Class Actions: A Brief Comparison of Federal and California Practice

Tyler Atkinson


Attorneys who appear in both state and federal courts must be familiar with the differences between the two systems.  While some rules have harmonized over time,[1] other procedures are entirely distinct.  As a matter of competence, lawyers who practice in state and federal courts should stay familiar with these differences.  As a matter of strategy, when a party has the option to litigate in either forum, the differences may present a tactical edge.

This article, comparing class action procedure in federal and state actions, is one of a five-part series of articles highlighting particular differences in California versus federal civil procedure.  Other articles in this series examine differences in punitive damages, the jury system, citation to unpublished authorities, and evidentiary privileges.


Class Actions Generally

Class actions are procedural vehicles to resolve disputes among parties so numerous that joinder of all of the members into a single action would be impractical.  Under both state and federal law, cases may proceed as class actions when they involve questions of law or fact that are common to the overall class.  A class must be represented by a person or people who can adequately protect the interests of all class members, and who possess a claim “typical” of the class.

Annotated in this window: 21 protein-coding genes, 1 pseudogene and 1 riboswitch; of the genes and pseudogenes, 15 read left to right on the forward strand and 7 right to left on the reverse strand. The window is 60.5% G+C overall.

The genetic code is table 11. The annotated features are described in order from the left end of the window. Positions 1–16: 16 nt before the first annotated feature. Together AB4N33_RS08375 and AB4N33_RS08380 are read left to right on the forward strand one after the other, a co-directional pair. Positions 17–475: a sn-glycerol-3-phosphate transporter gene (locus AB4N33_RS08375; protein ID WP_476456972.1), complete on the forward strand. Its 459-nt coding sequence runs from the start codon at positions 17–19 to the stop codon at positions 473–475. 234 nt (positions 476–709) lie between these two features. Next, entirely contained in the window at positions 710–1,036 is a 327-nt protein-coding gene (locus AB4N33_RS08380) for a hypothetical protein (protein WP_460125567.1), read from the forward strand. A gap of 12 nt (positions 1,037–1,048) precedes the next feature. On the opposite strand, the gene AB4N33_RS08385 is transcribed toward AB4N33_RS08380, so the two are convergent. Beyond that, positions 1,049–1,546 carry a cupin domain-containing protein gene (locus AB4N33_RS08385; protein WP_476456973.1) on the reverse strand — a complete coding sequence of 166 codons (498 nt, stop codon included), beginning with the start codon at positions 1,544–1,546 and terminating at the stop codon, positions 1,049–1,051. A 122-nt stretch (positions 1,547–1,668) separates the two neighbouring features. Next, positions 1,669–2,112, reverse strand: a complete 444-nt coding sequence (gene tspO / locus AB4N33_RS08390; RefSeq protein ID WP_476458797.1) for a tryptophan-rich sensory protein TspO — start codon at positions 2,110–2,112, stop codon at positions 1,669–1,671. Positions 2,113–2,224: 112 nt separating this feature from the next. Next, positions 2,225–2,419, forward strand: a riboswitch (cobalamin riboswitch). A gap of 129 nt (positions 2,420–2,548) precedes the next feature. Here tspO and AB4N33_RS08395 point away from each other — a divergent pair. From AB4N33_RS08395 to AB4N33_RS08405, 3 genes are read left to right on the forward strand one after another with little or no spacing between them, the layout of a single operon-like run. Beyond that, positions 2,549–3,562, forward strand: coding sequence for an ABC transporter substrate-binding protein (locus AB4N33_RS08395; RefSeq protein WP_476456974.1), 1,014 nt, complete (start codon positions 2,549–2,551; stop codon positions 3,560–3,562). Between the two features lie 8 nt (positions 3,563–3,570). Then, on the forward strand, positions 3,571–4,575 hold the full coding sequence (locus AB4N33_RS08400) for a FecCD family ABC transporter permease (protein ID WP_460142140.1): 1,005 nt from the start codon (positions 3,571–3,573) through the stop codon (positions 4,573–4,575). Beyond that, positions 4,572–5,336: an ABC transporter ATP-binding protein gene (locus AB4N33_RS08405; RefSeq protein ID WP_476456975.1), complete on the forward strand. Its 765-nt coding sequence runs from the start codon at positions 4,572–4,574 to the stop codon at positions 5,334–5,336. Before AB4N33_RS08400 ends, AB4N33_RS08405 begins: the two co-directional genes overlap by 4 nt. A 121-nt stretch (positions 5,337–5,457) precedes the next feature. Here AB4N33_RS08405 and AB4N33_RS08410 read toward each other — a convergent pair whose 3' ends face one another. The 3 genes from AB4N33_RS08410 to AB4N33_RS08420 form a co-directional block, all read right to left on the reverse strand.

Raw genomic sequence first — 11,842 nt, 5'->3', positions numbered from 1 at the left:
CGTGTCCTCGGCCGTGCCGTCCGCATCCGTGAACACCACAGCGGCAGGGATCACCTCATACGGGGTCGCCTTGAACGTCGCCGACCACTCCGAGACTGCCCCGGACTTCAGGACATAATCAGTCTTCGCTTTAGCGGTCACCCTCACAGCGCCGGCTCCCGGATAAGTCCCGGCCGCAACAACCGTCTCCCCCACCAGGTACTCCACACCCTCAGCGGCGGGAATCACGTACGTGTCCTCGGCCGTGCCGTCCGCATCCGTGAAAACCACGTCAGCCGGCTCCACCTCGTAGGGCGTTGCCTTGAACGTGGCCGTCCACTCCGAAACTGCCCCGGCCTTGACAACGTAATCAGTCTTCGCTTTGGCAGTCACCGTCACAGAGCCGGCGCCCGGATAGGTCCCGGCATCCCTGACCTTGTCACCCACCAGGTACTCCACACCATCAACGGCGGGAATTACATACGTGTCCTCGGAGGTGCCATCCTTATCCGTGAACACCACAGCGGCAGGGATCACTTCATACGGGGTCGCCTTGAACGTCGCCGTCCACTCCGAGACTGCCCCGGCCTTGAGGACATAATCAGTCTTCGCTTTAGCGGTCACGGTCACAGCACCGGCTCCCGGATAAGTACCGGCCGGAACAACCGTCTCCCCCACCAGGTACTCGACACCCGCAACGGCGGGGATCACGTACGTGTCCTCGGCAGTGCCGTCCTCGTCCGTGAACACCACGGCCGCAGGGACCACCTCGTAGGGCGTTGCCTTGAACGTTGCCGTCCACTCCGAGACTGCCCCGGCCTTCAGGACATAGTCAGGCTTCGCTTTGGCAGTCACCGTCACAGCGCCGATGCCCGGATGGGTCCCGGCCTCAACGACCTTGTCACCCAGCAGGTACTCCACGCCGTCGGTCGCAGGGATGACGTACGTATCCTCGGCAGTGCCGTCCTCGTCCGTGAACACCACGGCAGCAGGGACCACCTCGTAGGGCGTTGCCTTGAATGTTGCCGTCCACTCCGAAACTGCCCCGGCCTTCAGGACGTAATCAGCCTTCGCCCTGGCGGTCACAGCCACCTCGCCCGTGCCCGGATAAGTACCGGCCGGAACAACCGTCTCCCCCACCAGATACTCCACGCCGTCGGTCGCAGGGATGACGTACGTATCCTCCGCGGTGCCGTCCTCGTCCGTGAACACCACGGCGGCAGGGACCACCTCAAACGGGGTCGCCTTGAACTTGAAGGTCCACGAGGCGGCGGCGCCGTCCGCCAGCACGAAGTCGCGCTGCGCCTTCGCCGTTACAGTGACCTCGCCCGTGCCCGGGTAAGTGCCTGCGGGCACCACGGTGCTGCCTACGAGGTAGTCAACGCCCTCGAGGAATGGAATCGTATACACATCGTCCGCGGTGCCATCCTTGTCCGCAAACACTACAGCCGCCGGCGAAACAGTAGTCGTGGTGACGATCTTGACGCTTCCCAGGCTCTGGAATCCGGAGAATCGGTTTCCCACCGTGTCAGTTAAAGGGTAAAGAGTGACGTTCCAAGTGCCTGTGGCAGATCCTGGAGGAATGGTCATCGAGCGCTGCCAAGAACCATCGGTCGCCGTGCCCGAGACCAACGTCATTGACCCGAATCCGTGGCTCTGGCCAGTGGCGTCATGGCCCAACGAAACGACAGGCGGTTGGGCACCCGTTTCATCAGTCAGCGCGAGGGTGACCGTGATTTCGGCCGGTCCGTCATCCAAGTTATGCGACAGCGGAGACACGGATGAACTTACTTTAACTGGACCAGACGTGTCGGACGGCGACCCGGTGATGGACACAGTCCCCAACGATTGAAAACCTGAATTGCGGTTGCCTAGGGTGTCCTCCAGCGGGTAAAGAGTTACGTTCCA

These requirements may be summed up as: “numerosity,” “commonality,” “typicality,” and “adequacy.”

Federal Prerequisites

In federal actions, the relevant requirements are set forth in Rule 23, subdivisions (a) and (b) of the Federal Rules of Civil Procedure (“FRCP”) (emphasis added):

(a) Prerequisites. One or more members of a class may sue or be sued as representative parties on behalf of all members only if:

(1) the class is so numerous that joinder of all members is impracticable;

(2) there are questions of law or fact common to the class;

(3) the claims or defenses of the representative parties are typical of the claims or defenses of the class; and

(4) the representative parties will fairly and adequately protect the interests of the class.

(b) Types of Class Actions. A class action may be maintained if Rule 23(a) is satisfied and if:

(1) prosecuting separate actions by or against individual class members would create a risk of:

(A) inconsistent or varying adjudications with respect to individual class members that would establish incompatible standards of conduct for the party opposing the class; or